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items and its locations are also properly labeled so that anyone could find, use and replace the items with ease. SCOPE: This procedure is applicable to all the departments including plant area, offices, canteen, stores, hospital, township, IT, EDC etc. RESPONSIBILITY: DC Members shall evaluate needed items in their respective sections and suggest bringing better layout, storage changes and visual display methods in the work place. They shall also take follow up action to implement improvements and liaison with HOD and other departments. DC Members shall prepare reports of improvements with documentation and take necessary steps for its display and publication.

THIRD STEP (3S) – SHINE / SEISO / SWACHHATA PURPOSE DEFINITION- SCOPE- RESPONSIBILITY

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PURPOSE: Details the procedure for cleaning and maintaining the items in good working condition. DEFINATION: Shine: - Shine means sweeping floors, wiping off machinery and furniture and gene Rally making sure that everything in the factory stays clean. Shine should be integrated into daily maintenance tasks to combine cleaning checkpoints with inspection and maintenance checkpoints. This helps in keeping the things in good working condition at all times. SCOPE: This procedure is applicable to all the departments including plant area, offices, canteen, stores and township.

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FOURTH STEP (4S) STANDARDISATION-SEIKETSU-MANAKIKARAN

PURPOSE: Details the procedure for devising standardized schedules for maintaining the first 3S (SORT/SET IN ORDER/ SHINE) so that everybody is clear about the best methods for doing all 3S activities.

Definition: Standardize: - standardize means defining the one best method and all its required tools and accessories with duration of the activity so that all 3S is always maintained at highest level of performance. Whenever any productivity improvement tool devises a new standardized schedule. The same shall replace the previous one as the accepted schedule. SCOPE: This procedure is applicable to all the departments including plant area, offices, canteen, township, IT and stores.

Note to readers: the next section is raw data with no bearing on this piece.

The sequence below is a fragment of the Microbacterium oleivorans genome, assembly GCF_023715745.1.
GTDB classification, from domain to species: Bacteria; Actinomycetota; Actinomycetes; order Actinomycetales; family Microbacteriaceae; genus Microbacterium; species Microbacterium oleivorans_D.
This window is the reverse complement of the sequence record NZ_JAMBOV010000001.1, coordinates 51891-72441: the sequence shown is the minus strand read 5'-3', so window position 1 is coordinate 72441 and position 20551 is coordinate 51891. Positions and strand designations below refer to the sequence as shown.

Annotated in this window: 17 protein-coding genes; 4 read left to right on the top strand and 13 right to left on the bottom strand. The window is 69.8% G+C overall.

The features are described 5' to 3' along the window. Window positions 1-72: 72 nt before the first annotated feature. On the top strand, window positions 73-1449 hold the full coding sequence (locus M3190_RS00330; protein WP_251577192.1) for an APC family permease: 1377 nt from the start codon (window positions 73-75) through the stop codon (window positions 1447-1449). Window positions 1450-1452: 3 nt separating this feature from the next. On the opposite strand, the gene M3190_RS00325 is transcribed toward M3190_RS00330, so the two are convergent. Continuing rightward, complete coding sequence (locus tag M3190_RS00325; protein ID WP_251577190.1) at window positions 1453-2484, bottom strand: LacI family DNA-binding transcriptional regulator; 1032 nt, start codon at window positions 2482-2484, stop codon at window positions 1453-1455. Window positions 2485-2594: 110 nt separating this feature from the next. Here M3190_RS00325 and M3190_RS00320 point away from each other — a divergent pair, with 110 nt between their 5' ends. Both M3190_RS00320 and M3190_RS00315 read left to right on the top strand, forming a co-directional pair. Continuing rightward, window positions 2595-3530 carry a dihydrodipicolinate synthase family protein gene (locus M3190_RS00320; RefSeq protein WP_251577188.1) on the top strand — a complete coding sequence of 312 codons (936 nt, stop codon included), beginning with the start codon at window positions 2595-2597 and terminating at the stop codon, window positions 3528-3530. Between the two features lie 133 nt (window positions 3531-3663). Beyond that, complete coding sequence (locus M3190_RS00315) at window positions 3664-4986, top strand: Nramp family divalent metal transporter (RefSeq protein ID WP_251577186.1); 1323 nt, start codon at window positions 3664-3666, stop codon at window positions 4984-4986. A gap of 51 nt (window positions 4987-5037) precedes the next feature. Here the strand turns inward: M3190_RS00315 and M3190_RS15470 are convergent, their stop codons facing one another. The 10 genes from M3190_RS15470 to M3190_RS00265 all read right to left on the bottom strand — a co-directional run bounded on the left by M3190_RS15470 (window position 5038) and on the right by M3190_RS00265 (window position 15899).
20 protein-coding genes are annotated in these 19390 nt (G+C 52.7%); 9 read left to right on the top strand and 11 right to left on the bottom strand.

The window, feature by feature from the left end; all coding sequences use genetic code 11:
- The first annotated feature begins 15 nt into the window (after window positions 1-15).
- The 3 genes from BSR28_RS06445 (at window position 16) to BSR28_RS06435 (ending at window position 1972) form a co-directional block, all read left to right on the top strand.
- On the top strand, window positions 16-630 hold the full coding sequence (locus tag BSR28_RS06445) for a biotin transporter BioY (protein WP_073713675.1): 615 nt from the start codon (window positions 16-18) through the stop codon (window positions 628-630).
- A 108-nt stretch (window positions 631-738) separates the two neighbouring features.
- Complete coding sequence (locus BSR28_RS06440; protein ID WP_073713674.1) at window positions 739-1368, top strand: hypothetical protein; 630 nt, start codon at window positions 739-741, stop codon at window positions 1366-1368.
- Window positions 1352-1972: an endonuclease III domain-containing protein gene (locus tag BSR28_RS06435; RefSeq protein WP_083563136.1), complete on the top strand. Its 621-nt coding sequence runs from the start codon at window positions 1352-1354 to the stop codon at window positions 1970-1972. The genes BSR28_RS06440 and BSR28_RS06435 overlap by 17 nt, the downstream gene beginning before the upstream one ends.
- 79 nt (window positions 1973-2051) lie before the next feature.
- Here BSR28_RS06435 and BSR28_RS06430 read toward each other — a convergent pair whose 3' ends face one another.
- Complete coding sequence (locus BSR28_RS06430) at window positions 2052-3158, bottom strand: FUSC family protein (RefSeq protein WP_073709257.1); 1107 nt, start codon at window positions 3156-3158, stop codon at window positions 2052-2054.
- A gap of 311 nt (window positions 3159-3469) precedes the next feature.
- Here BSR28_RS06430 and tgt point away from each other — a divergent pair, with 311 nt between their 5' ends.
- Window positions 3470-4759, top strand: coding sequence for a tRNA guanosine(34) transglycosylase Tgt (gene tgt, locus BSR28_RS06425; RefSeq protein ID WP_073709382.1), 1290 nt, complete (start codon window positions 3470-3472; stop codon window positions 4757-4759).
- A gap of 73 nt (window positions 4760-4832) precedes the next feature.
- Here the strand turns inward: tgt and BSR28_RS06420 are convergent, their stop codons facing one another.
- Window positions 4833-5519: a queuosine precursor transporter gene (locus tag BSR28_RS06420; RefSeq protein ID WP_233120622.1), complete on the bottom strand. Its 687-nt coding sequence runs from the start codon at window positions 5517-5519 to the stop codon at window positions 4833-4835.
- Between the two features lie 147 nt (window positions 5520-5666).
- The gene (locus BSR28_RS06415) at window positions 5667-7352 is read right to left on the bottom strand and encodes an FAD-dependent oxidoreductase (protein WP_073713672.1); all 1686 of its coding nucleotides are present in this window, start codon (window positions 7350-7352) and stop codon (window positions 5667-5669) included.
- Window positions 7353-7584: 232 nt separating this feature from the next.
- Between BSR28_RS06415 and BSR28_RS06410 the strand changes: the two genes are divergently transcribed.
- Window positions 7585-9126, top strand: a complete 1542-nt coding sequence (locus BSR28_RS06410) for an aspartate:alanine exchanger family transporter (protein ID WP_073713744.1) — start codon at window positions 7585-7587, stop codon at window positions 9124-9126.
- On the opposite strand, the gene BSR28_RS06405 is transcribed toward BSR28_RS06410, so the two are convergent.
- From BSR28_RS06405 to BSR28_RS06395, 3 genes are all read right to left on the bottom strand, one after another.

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FIFTH STEP (5S)-: SUSTAIN SHITSUKE-ANUSHASAN PURPOSE DEFINITION-SCOPE-RESPONSIBILITY PURPOSE: Details the strategies and promotional activities which may be adopted for the continuous maintenance of high standards of 5s. DEFINATION: Sustain: sustain means making a habit of properly maintaining correct procedures. Sustain holds together all other 4S SCOPE: This is applicable to all employees “5S” PLEDGE WE, ARE COMMITTED TO IMPLEMENT ‘5S’ PRINCIPLES THROUGH

OUR INVOLVEMENT AND CO-OPERATION AND CONTINUALLY OF IMPROVE THE KEEPING ALSO
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STANDARDS TOWARDS

HOUSE

THIS

OBJECTIC, WE

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DEVISE BETTER METHOODS REGULARLY AND ATTAIN HIGH STANDARDS OF

CLEANLINESS, SAFETY, QUALITY, HEALTH ANDPRODUCTIVITY,

Questionnaire
NAME :-------------------------------------DESIGNATION :-------------------------------------PLACE DATE :------------------------------------:--------------------------------------

I am ashok Kumar dwivedi MBA (marketing) &PGPM(H.R.) II Sem. From TILAK MAHARASTRA University PUNE, doing my project on Training & Development at ntpc (VSTPP) .As part of my summer project work, I request you to kindly fill this questionnaire. Your response will be used only for academic purpose and will be kept confidential.
1. The training centre at my unit is well equipped.
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(i) Strongly agree (iii) Neither agrees nor disagrees (v) Strongly disagree

(ii) Agree (iv) Disagree

2. Training centre at unit is well maintained. (i) Strongly agree (iii) Neither agrees nor disagrees (v) Strongly disagree (ii) Agree (iv) Disagree

3. A mix of internal and external faculty takes training session at EDC. (i) Strongly agree (iii) Neither agrees nor disagrees (v) Strongly disagree 4. Most training needs of employees are addressed by the local EDC. (i) Strongly agree (iii) Neither agrees nor disagrees (v) Strongly disagree 5. Faculty knowledge and training methodology at EDC are to my satisfaction. (i) Strongly agree
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(ii) Agree (iv) Disagree

(ii) Agree (iv) Disagree

(ii) Agree